Perhaps the place where the heroic concept of ‘novel’ really comes in handy is the place I stand now: trying to use a literary term outside the literary medium. The Wire, expanding as it does from a smart cops-and-dealers show in the first season to consider the problems of the working class, local politics, the school system and the press in the later seasons, has a social conscience that Dickens might have had, born into this century instead of his own. Certainly the moment when Bodie, young street dealer moving up in the business, first leaves Baltimore and learns that radio stations are localized, echoes for me as resonantly as “This boy is Ignorance. This girl is Want.”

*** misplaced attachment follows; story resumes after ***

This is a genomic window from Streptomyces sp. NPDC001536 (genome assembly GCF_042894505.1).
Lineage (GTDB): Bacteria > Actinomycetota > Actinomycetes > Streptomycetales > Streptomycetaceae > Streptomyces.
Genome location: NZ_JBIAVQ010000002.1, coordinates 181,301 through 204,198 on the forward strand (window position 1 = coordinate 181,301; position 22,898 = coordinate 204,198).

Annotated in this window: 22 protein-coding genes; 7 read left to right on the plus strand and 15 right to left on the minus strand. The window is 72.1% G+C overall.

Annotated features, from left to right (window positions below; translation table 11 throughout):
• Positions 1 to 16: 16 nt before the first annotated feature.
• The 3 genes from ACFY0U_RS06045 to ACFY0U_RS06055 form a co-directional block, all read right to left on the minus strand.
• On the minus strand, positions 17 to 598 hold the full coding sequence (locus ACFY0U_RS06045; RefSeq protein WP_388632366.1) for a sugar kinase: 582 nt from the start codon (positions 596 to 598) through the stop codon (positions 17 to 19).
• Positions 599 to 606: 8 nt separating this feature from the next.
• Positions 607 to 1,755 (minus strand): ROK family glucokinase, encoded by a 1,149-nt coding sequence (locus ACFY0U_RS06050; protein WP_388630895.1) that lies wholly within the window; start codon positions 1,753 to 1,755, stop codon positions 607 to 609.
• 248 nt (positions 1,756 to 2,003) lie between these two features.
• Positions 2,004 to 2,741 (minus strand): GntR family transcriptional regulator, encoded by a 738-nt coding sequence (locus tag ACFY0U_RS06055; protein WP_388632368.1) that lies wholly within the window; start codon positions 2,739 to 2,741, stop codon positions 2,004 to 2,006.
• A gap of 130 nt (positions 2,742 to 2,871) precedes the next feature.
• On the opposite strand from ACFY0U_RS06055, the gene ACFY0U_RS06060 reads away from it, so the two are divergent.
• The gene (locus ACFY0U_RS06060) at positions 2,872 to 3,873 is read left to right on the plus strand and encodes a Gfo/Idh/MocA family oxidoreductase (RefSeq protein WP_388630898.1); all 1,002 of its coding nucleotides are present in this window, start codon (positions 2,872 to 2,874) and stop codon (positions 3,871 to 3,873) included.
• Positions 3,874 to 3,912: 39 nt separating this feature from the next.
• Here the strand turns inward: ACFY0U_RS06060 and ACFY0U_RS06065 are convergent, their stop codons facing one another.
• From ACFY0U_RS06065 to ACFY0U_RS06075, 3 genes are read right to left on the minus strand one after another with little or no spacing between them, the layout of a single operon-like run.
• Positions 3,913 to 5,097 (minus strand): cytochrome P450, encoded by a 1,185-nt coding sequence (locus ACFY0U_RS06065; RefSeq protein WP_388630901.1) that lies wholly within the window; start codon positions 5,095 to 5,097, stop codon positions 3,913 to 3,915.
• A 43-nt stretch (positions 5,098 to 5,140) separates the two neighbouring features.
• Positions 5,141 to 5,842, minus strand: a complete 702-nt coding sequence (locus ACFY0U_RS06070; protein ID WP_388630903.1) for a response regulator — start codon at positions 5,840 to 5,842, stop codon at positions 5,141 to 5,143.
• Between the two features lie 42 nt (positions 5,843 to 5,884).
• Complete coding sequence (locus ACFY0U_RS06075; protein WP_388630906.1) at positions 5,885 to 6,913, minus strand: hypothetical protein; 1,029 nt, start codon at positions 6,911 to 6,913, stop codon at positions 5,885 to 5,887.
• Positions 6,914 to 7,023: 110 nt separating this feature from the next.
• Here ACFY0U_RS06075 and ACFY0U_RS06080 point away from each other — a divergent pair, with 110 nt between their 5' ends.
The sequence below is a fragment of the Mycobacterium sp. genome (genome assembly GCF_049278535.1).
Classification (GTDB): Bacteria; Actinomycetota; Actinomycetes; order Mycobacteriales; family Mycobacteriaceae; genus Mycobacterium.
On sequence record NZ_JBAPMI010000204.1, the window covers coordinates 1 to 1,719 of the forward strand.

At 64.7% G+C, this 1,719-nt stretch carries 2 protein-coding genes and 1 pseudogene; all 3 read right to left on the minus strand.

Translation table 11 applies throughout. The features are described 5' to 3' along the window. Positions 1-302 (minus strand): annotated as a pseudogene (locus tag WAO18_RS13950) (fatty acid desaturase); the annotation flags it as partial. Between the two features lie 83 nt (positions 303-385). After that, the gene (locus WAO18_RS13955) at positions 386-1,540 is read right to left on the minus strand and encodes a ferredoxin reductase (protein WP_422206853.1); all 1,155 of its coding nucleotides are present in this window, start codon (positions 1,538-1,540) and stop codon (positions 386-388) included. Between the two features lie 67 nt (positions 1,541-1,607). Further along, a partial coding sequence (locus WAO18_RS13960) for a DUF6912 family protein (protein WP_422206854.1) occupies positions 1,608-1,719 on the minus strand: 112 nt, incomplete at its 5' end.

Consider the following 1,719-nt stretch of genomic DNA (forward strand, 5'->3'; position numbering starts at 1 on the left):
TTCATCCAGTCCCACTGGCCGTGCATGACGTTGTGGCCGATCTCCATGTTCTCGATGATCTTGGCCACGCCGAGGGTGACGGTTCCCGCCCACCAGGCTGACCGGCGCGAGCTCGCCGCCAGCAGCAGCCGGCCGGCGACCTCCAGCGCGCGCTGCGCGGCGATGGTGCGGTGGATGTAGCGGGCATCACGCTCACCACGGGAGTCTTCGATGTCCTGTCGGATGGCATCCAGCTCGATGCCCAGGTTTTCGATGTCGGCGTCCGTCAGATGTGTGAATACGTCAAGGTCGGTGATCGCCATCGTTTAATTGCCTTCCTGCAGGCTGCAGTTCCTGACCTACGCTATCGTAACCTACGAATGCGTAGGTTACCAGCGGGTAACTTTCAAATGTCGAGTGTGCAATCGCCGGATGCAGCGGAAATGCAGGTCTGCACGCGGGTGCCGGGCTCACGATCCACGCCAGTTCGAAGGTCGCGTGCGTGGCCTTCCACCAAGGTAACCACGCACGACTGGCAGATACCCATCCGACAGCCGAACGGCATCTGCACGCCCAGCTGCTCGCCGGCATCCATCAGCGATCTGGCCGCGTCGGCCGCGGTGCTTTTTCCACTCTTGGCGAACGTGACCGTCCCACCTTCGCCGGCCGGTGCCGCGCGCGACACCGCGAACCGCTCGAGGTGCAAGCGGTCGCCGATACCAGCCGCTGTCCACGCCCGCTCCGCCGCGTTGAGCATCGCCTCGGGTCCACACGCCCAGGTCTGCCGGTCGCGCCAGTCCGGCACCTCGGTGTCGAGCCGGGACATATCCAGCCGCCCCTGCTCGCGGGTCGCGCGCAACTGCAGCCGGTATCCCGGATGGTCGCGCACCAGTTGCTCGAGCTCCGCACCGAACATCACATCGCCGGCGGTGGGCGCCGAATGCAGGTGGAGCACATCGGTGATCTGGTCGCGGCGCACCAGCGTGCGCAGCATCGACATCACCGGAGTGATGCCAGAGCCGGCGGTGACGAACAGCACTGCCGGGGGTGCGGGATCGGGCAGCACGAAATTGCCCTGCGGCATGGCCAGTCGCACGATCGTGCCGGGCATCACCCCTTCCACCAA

But perhaps Mr. Tervalon’s Tolstoy analogy is more apt; I admit, I haven’t read War and Peace, but the sprawling multi-protagonist nature of The Wire is far from the Pipcentric ways of Dickens. Watching the first few episodes of The Wire, my mind tried to select a protagonist. McNulty is the obvious first candidate, the first main character introduced, and indeed sometimes stands out in front in pictures like a lead singer. For the first half of the first episode, the camera switches between Detectives McNulty (later absent for almost an entire season) and Greggs, in the manner we viewers have come to understand designates protagonists. But soon enough we are following a young drug dealer, sitting in on police Majors’ meetings, and watching dope addicts fake ten-dollar bills. This is already a sprawling story, one hour in.